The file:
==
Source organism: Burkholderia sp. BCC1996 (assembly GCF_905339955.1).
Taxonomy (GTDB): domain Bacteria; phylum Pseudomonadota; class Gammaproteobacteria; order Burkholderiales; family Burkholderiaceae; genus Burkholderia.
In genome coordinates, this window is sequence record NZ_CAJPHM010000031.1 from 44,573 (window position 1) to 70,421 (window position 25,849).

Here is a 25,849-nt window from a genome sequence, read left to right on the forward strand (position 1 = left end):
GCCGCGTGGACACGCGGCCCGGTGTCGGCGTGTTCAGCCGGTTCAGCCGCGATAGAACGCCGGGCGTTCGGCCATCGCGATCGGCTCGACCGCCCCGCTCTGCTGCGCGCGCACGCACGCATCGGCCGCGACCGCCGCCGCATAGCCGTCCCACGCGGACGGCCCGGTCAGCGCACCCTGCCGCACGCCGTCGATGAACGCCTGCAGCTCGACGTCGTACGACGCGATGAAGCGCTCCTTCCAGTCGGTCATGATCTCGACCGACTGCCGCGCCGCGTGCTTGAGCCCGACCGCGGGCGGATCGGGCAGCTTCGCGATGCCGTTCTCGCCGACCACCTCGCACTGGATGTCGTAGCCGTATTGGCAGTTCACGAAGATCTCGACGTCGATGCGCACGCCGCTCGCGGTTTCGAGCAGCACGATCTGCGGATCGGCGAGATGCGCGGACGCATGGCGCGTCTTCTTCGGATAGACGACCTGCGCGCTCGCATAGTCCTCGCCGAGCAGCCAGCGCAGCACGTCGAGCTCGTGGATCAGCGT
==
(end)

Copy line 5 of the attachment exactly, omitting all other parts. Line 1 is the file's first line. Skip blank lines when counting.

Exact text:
GCCGCGTGGACACGCGGCCCGGTGTCGGCGTGTTCAGCCGGTTCAGCCGCGATAGAACGCCGGGCGTTCGGCCATCGCGATCGGCTCGACCGCCCCGCTCTGCTGCGCGCGCACGCACGCATCGGCCGCGACCGCCGCCGCATAGCCGTCCCACGCGGACGGCCCGGTCAGCGCACCCTGCCGCACGCCGTCGATGAACGCCTGCAGCTCGACGTCGTACGACGCGATGAAGCGCTCCTTCCAGTCGGTCATGATCTCGACCGACTGCCGCGCCGCGTGCTTGAGCCCGACCGCGGGCGGATCGGGCAGCTTCGCGATGCCGTTCTCGCCGACCACCTCGCACTGGATGTCGTAGCCGTATTGGCAGTTCACGAAGATCTCGACGTCGATGCGCACGCCGCTCGCGGTTTCGAGCAGCACGATCTGCGGATCGGCGAGATGCGCGGACGCATGGCGCGTCTTCTTCGGATAGACGACCTGCGCGCTCGCATAGTCCTCGCCGAGCAGCCAGCGCAGCACGTCGAGCTCGTGGATCAGCGT